I am attributing the cause of death for this rooster to leucism. At least three times this season, my futile shot at a wildly flushing pheasant has been too late and too far behind. Fixated on the prominent white head of this rooster, I swung the barrels of the old Lefever double gun far enough ahead of his flight path to intersect with the shot pattern. Death by leucism. And a one-ounce charge of No. 5 copper plated shot.

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Wild, wild (opening) weekend

Michael bags the final rooster.

Opening weekend of pheasant season was wild in northwest Iowa. Of the hundred-some ringnecks we put to wing Saturday and Sunday, all but two were wild, wild flushers. The two that held to Abbey’s points were, of course, hens.

We attributed this first-day-of-season wildness to coyote predation. Whenever in doubt, blame the coyotes. We saw only one coyote in two days of hunting, but that’s our story and we’re stickin’ with it.

Our hunt was on ground that is a pheasant paradise. A quarter section of high hills, vertical terraces, steep sided waterways, deep roadside ditches, and the occasional rut that sent me sprawling. The ground cover includes thick plantings of native grasses, switchgrass, brome, bluegrass, marsh grass, about two dozen species of native forbs, clover, and various invasive weeds. Three food plots of sunflowers and soybeans keep the birds well fed, and they are protected from weather and predation by stands of scattered trees and brush, and in wet years a few thickets of sedge.

After a long search, Abbey found a rooster I had knocked down with less-than-stellar shooting.

This was not a wet year.

This was a dry year. A year of exceptional drought. I thought these months of drought might wipe out pheasant populations. That was not the case. There were lots of birds.

The weather was hot and dry both days, windy the first day. Scenting conditions were not good. Abbey had to work slowly, but that was good for both of us. At our age, both bird hunter and dog are wise to work slowly on hot days.

Maybe it was the heat that made the roosters so wild. Maybe it was the wind. Maybe it was our pace. Whatever the cause, we were fortunate when a rooster flushed closer than 30 or 40 yards.

I do not often shoot at pheasants that flush at that range. I can’t be confident of hitting them, and I hate to see that puff of feathers when a bird is wounded but manages to fly away and cannot be found.

Thanks to Abbey, we found two of our crips. But our less-than- stellar shooting lost us two others. We finished the hunt with five roosters in the cooler.

Not bad for a wild, wild weekend.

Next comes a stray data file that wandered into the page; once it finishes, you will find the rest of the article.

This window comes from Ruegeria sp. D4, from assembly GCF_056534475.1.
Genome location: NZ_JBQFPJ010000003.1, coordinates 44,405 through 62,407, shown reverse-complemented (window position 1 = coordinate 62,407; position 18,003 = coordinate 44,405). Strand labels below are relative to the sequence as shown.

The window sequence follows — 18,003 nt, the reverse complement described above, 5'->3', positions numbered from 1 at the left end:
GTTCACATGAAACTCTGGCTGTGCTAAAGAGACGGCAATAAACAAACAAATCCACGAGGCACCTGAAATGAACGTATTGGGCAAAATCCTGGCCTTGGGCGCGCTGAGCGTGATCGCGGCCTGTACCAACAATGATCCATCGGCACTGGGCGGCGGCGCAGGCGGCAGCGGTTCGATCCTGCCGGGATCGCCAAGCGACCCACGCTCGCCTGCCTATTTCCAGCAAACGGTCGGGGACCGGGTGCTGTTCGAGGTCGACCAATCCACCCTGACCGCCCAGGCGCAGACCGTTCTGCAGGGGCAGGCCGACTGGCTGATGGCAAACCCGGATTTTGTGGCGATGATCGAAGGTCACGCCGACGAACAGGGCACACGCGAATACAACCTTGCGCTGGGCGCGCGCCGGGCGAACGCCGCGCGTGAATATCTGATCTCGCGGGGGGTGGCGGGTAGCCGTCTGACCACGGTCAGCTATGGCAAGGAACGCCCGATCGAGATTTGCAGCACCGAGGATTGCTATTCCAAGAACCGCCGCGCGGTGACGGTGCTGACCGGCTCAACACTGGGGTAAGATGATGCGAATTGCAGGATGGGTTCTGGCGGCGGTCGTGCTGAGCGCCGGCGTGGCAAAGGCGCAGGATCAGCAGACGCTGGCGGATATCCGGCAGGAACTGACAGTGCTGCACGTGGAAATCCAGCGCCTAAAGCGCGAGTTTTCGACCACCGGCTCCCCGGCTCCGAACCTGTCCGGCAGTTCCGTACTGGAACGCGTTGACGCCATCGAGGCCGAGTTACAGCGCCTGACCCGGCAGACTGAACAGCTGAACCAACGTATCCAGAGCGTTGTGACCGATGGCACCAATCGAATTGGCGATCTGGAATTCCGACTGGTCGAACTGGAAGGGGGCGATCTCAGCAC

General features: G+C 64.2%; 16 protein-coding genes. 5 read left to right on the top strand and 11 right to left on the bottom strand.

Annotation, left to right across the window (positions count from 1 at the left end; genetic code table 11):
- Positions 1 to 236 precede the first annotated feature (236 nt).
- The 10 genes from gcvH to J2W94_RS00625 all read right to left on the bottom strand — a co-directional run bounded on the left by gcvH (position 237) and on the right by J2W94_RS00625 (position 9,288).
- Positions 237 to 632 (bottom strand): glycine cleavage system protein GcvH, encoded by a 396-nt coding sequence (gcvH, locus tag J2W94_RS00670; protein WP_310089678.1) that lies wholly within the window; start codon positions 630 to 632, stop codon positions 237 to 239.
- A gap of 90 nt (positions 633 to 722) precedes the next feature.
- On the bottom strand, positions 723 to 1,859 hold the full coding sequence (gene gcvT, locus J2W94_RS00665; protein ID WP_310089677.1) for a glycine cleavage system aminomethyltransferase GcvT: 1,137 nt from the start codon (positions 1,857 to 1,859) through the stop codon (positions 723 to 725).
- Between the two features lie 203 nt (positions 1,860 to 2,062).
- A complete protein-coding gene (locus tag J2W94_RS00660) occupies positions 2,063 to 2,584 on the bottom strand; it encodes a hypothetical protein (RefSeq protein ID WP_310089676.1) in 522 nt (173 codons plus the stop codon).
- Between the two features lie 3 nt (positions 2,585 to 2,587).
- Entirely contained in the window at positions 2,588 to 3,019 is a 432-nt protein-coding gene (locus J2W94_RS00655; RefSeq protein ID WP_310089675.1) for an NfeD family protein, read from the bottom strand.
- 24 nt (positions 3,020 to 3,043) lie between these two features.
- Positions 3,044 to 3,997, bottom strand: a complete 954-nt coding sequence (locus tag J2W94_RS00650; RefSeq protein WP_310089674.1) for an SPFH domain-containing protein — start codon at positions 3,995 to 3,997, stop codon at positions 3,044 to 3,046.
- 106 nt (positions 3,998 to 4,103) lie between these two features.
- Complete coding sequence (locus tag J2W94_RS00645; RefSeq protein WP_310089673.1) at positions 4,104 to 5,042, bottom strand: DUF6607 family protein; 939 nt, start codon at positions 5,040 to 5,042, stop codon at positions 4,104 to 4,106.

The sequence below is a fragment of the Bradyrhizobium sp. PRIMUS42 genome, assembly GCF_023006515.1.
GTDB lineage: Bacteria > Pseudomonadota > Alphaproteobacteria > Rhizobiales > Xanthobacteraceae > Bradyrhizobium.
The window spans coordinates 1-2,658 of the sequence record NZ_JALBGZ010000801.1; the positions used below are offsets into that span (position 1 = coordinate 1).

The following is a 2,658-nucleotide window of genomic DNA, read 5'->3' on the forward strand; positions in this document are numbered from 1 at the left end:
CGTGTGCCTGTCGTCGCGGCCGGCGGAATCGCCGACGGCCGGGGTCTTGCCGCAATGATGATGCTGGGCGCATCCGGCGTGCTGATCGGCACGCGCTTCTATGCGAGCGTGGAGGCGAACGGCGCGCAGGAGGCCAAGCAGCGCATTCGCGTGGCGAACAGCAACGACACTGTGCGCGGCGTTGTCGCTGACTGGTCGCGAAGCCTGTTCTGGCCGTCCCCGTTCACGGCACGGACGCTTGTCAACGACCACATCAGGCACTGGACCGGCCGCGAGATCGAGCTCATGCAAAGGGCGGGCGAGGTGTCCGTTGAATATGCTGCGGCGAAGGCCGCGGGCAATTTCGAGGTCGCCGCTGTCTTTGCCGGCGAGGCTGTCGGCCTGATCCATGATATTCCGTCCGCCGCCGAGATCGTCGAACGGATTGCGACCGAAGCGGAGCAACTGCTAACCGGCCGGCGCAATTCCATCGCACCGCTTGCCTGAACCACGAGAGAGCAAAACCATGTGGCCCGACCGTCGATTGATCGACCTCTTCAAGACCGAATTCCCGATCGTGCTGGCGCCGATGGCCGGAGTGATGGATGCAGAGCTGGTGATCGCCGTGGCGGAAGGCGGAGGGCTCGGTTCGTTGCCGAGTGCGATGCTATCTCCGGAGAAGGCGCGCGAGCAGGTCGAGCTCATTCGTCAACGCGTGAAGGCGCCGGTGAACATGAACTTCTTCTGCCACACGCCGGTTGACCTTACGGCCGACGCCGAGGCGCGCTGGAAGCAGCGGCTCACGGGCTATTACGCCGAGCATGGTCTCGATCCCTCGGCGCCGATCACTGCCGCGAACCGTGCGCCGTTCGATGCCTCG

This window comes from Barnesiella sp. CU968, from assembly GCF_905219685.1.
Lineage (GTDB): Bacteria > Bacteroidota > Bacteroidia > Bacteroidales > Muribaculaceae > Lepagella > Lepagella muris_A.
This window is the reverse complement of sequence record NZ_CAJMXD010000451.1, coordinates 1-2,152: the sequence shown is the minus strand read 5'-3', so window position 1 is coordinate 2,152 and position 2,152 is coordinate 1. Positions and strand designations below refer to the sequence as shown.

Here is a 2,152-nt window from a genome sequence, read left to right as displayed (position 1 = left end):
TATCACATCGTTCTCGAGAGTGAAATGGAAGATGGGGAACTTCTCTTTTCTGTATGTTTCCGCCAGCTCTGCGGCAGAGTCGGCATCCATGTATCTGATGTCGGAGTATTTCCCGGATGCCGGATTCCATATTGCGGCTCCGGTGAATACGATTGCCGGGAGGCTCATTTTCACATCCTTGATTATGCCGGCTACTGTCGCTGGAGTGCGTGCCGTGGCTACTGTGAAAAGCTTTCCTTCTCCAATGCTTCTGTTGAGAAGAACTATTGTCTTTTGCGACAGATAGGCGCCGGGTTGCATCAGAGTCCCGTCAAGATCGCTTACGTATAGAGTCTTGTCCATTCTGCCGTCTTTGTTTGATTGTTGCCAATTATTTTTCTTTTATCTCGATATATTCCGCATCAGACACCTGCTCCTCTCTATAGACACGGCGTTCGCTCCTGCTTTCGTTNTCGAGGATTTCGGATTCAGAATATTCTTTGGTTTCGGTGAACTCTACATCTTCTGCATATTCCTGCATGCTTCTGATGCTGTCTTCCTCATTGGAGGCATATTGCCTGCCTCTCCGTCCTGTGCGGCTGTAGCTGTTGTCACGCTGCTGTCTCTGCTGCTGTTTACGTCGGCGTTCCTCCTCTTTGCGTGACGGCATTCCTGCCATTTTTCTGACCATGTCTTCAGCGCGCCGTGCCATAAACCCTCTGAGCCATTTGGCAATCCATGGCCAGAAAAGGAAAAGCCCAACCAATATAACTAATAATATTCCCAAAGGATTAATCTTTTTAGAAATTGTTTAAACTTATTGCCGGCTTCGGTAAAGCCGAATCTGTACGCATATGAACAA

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The whole ball game

Front row, left to right – Brian Buzby, Larry Kerschner, Gene Ruoff, Dan Frick;
Back row – Jerry Johnson, Mike Carr, Mike Parrett, Dick Lyday, Bill Backburn.
Photo taken at Grove City High School Class of 1967 Reunion in October 2022.

Nine of us hang onto the memories. In that fleeting span of years of our youth, it was the whole ballgame. Quite literally, it was the whole ballgame. Growing up in a small Ohio town in the 1950s and ’60s, baseball was everything. Then one day, it abruptly ended. Most of us never played another game of organized baseball after our 18th year. But for the previous 10 years, the game was our all-consuming passion. We were Little League All-Stars, Babe Ruth League All-Stars, high school conference champions… Teammates. Our 15 minutes of fame. Then we were scattered by the winds of life. We do not hold too tightly to nostalgic and maudlin memories; honestly, we moved on to more important accomplishments and achievements. But separately. This was the decade we were all bound together with common purpose, shared values. Although we are now in our 70s, we can remember when baseball was joy and sadness, triumph and defeat, pride and fulfillment, friendship and camaraderie. The game was our singular bond, and 50-plus years later, when the sparks of memories flash, we still treasure it. I am so glad, so very glad, that I shared those days of baseball with you guys.


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Autumn woodlands

If the purpose of religion is renewal of the spirit and healing of the soul, then my place of worship is an autumn woodland the morning after October’s first hard frost.

And nobody can hear me sing. That’s another plus.

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Portent of rural Midwest’s future?

Portent of the rural Midwest’s future? This scaffolding was erected to perform repair and maintenance on the clocktower and dome of the local county courthouse. Recently, the turkey vultures found it to be a comfortable roosting place. Forty of them. Sometimes more. This could be symbolic and leaves me with an uneasy feeling that some unpleasantness is looming over the rural Midwest. Are world and national affairs soon to provide a human feast for these buzzards? Each fall, the Midwest’s breeding population of turkey vultures migrates to southern states, Mexico, and Central America. Maybe this courthouse flock of birds is gathering only for their annual migration. Maybe.